BERACHOS 61 (8 Adar) - This Daf has been sponsored in honor of the Yahrzeit of Sarah bas Baruch Hersh Rosenbaum, who passed away on 8 Adar I 5776. Dedicated by her loving husband, Zev Dov Rosenbaum.







13b (Beraisa - R. Meir): "Shema Yisrael Hash-m Elokeinu Hash-m Echad" -- intent is required until here.


(Rava): The Halachah follows R. Meir.


61b (Beraisa - R. Eliezer) Question: Why must it say both "uv'Chol Nafshecha" and "uv'Chol Me'odecha"?


Answer: [Even] if one's life is dearer to him than his money, he must love Hash-m with all his life. [Even] if his money is dearer to him than his life, he must love Hash-m with all his money.


R. Akiva says, "uv'Chol Nafshecha" teaches that one must love Hash-m even when He takes your life.


When R. Akiva was taken to be executed, it was the time for Keri'as Shema. They were tearing off his skin with iron combs, and he was accepting upon himself Ol Malchus Shamayim.


His Talmidim: Rebbi, to this extent?! (You are able to do so even amidst such pain?!)


R. Akiva: My entire life I was troubled by the verse "uv'Chol Nafshecha," even when He takes your life. When will I be able to fulfill it? Now that I have the opportunity, will I not fulfill it?!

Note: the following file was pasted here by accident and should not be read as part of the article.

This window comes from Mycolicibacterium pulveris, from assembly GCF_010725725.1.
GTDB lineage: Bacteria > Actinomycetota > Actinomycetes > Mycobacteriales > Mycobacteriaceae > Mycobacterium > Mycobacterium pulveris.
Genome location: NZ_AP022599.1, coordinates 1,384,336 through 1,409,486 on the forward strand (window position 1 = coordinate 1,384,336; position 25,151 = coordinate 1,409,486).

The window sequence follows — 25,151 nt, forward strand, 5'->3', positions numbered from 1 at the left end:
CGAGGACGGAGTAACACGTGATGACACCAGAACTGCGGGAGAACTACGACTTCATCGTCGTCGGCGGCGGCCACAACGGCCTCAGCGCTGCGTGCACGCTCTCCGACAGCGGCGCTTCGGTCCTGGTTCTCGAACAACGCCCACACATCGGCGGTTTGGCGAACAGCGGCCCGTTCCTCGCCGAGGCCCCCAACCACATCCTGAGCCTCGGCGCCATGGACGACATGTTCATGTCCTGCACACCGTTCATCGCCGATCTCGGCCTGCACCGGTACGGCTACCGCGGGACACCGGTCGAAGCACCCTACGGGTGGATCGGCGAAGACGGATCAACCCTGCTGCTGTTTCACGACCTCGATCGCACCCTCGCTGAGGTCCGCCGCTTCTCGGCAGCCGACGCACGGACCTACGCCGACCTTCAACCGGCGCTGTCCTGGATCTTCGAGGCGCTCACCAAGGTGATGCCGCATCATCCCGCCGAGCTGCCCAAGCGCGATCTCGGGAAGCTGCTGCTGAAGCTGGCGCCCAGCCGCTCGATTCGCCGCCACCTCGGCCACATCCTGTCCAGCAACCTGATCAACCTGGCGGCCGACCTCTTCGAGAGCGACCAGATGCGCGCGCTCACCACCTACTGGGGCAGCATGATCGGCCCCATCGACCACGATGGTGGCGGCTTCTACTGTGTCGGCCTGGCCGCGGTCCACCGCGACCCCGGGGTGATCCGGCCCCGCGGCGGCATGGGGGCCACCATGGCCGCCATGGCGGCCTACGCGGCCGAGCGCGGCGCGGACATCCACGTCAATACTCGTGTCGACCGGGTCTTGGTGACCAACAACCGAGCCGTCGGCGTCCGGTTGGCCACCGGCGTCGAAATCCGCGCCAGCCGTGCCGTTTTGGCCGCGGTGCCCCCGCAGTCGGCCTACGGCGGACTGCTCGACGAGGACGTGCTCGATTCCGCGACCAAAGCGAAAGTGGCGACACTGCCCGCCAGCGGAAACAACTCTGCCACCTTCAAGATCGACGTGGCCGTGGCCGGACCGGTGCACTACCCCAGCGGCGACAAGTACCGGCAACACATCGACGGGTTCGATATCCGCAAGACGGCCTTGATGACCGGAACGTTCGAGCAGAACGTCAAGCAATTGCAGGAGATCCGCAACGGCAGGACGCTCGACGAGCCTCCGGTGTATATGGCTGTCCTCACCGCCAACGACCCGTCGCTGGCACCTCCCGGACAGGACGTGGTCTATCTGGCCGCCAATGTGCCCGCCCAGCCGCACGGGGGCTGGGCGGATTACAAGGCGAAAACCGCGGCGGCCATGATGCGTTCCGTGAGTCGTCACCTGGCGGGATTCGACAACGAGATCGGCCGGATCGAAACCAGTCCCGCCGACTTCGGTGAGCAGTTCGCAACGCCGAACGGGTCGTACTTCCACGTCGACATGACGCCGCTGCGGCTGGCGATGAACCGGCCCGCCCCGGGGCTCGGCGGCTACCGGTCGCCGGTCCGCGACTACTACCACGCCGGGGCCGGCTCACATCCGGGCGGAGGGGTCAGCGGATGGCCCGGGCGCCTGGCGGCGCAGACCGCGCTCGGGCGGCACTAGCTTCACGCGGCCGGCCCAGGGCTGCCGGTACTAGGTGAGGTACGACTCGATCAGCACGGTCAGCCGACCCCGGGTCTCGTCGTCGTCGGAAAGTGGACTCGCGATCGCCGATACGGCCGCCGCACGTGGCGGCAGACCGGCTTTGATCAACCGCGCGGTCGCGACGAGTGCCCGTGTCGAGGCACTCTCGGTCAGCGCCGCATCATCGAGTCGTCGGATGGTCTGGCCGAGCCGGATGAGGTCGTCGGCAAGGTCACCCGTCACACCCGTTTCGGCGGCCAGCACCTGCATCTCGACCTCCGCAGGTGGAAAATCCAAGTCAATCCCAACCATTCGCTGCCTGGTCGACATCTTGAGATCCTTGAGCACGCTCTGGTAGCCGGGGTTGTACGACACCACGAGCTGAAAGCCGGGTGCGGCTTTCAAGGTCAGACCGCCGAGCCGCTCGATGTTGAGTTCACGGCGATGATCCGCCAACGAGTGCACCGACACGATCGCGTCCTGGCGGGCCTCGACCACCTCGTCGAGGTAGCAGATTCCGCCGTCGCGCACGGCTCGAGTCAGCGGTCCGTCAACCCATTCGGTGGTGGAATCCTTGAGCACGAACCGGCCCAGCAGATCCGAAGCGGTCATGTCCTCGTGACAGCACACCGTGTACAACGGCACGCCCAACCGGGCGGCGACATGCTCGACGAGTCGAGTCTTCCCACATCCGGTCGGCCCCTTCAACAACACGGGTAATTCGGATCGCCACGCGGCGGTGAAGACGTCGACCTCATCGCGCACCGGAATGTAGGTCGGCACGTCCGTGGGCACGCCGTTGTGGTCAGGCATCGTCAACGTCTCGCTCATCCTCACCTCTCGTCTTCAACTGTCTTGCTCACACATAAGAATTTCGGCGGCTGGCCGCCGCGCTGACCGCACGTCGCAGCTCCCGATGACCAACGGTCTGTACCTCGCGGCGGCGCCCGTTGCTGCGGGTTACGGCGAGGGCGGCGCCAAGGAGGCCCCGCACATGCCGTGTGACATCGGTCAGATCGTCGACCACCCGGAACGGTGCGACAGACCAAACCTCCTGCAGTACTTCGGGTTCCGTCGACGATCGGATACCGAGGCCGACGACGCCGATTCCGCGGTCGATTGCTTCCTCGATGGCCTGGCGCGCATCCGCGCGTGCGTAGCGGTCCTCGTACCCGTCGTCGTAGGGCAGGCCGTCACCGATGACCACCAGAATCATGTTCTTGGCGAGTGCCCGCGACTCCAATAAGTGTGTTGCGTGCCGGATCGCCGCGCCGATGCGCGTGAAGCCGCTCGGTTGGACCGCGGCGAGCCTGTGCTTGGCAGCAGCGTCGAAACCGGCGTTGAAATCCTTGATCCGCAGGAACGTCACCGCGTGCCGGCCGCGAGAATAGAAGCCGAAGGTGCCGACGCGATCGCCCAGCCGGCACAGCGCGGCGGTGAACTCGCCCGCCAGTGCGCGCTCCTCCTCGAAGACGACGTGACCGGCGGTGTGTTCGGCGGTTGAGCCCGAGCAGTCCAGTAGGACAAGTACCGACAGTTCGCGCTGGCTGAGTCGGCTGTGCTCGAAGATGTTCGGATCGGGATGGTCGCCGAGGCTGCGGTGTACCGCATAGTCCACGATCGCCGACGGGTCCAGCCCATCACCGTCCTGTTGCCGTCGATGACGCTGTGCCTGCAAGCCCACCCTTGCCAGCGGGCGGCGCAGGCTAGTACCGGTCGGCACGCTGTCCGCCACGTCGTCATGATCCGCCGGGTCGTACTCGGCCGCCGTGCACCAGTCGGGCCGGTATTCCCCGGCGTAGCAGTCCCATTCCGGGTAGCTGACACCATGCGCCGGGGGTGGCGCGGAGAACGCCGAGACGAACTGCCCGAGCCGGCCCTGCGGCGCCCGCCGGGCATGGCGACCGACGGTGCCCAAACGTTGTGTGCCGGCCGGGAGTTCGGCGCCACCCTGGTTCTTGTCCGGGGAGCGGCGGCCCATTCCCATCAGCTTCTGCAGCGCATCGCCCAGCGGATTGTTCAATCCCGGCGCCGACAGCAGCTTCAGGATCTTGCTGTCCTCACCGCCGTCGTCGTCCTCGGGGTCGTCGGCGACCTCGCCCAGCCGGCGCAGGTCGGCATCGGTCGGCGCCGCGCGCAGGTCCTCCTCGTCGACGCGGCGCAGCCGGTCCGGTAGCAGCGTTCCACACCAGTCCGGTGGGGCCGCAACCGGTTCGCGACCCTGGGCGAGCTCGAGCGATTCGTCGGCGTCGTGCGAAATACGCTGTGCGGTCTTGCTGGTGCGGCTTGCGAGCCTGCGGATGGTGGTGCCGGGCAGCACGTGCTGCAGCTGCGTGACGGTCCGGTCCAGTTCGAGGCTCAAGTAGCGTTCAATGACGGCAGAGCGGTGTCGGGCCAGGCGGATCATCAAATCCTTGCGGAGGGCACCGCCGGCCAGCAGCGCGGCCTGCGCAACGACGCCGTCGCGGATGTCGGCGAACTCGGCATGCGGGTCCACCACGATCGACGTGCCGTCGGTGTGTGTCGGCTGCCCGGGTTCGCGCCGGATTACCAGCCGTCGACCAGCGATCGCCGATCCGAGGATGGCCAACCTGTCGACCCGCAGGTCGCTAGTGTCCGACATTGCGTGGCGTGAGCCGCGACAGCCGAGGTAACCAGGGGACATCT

Rashba (Teshuvah 5:55): Every time one reads Keri'as Shema, he must absolutely resolve to give up all his lusts and desires, and his soul, from limbs up to forfeiting his life, and his property, for the sake of Yichud Kedushah of Hash-m's name, and acceptance of His kingship. One should picture a situation that demands Mesiras Nefesh, and that he fulfilled. Through this, it is as if he was killed for Hash-m. Whoever resolves is credited as if he fulfilled. "Al Levavecha" means that these matters must be settled and engraved in his heart. A real acceptance is not through fear of punishment, and he would prefer not to be commanded. A full Avodah is when he is happy that he is commanded.


Sefer Chasidim (222): Some are killed for Kidush Hash-m. Others die normally on their beds, but had they lived at the time of decrees against the Mitzvos, they would have died for Kidush Hash-m. Why should they lose (the reward for this)? Indeed, (they receive the reward,) just is deducted the benefit they received that they did not die, and were able to live and have children. Those who were killed receive reward corresponding to life in this world that they forfeited. One Yisrael saw in a dream someone who was killed for Kidush Hash-m. He said that all those who resolved in their hearts to die for Kidush Hash-m have a share with him in Gan Eden.


Tur (OC 61): A Medrash says "when a mortal king sends his letter to the Medinah, everyone stands, uncovers his head, and reads it with awe, fear, trembling and sweat. However, Hash-m says read my letter, i.e. Keri'as Shema. I do not exert you to stand or uncover your heads. You may read it while going onr." However, awe, fear, trembling and sweat are required.




Shulchan Aruch (OC 61:1): One reads Keri'as Shema with awe, fear, trembling and sweat.